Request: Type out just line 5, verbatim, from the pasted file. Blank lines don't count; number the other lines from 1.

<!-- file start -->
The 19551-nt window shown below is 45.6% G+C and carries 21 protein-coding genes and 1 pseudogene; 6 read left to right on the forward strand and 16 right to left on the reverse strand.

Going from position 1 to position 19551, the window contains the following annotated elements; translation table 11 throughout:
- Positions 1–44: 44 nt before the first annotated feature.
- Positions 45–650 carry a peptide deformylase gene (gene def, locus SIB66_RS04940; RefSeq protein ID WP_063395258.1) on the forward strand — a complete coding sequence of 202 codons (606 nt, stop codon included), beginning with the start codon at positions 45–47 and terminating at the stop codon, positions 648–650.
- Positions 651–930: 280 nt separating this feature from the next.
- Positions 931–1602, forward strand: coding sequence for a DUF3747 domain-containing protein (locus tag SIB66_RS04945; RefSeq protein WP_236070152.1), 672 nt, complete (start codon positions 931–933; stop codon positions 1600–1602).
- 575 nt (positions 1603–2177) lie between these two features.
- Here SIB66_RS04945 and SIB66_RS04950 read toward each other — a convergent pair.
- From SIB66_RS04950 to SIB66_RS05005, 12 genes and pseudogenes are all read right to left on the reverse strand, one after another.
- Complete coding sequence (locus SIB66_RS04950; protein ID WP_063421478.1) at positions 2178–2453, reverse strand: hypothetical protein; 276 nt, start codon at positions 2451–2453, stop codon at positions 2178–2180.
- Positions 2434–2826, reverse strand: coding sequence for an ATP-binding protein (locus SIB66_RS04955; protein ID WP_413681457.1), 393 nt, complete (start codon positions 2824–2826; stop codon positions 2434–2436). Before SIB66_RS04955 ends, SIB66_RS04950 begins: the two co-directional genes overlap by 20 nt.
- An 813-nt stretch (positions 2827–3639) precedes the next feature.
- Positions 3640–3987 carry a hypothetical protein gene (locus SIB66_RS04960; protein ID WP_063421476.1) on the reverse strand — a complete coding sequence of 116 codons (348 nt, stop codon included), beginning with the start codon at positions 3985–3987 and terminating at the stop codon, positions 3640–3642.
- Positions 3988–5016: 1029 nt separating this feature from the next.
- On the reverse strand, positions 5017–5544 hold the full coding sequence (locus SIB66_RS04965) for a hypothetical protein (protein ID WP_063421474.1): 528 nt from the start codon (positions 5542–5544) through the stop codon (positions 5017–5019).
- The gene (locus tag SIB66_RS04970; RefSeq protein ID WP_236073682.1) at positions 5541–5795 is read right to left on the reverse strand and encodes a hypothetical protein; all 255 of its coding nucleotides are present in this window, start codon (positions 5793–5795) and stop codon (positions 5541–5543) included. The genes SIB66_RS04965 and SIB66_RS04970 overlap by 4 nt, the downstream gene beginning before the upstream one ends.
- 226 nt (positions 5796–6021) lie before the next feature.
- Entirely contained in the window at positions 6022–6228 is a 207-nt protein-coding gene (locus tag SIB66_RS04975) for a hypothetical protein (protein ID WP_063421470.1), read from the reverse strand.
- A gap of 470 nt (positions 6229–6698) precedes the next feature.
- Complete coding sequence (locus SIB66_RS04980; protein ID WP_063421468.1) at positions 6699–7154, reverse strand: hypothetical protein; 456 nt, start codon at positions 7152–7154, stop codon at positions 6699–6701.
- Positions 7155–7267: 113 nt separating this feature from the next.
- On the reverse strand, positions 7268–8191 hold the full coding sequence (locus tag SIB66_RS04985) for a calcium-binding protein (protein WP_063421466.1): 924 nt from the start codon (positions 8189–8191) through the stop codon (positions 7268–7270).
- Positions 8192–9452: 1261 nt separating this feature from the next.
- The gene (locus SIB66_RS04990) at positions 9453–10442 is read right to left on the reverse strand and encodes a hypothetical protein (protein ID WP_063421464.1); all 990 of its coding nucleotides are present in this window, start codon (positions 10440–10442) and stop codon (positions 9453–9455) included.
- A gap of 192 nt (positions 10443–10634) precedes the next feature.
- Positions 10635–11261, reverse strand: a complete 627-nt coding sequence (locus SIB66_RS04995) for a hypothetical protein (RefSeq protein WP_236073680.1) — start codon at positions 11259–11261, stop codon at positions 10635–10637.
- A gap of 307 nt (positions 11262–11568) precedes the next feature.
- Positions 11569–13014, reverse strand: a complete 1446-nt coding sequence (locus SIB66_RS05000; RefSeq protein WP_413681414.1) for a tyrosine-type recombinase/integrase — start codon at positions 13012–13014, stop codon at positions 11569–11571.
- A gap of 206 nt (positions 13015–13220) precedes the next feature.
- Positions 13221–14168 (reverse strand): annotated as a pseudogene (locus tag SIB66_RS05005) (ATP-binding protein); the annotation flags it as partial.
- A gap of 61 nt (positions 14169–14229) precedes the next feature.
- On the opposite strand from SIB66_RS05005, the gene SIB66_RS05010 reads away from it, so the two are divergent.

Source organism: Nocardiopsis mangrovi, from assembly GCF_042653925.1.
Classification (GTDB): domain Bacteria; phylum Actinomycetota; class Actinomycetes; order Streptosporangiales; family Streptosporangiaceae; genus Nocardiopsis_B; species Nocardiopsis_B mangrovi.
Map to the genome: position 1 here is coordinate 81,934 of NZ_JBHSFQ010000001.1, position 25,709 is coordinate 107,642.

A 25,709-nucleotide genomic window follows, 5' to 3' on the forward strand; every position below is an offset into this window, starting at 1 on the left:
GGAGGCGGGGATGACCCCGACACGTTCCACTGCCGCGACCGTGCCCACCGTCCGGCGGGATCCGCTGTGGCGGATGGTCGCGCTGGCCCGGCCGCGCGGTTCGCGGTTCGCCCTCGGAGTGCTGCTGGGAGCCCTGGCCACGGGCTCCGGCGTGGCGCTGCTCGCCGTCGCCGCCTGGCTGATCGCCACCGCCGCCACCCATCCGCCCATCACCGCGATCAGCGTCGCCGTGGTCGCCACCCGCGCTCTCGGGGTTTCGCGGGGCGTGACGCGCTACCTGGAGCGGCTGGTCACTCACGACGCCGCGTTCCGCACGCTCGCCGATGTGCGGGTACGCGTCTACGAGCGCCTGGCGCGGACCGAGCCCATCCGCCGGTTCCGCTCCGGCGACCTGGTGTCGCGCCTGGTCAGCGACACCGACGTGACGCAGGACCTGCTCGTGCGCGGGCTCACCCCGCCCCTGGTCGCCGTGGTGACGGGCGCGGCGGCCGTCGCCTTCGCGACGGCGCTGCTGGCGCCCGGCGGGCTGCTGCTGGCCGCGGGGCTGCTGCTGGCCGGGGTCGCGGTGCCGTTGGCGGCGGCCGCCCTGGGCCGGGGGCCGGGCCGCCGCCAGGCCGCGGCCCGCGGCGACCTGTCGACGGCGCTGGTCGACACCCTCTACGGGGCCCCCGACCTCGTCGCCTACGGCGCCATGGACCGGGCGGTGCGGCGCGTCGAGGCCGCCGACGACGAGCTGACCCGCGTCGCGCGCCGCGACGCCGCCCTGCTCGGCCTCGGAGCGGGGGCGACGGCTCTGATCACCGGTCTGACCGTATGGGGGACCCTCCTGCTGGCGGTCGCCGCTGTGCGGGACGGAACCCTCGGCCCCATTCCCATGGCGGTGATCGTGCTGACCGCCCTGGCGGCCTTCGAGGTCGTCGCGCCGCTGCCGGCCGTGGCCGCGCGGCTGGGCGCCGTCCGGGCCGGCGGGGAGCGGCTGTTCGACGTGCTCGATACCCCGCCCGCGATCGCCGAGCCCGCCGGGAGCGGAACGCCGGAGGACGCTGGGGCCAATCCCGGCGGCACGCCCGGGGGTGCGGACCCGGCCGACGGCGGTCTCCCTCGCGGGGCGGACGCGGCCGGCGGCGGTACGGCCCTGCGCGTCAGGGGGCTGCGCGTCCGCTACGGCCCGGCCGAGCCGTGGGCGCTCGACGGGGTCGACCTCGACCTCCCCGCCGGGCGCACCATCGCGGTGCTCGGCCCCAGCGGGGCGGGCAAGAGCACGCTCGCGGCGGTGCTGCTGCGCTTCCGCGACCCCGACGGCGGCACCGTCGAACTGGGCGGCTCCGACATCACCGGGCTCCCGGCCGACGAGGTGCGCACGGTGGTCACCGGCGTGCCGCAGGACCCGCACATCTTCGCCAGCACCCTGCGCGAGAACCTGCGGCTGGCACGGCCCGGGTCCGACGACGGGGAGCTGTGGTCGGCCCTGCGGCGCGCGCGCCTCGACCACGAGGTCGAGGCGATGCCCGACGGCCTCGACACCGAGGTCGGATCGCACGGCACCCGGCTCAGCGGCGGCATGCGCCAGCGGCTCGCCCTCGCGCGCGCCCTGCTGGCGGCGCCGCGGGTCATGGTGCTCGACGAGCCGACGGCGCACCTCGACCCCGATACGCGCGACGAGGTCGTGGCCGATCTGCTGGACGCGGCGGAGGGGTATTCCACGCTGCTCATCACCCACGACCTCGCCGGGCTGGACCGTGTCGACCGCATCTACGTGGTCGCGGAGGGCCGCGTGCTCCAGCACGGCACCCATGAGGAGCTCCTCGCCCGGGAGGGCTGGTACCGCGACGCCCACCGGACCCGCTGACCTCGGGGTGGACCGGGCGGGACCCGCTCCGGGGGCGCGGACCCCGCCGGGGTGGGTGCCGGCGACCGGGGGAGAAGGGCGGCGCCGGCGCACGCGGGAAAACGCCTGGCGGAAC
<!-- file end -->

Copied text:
- Positions 651–930: 280 nt separating this feature from the next.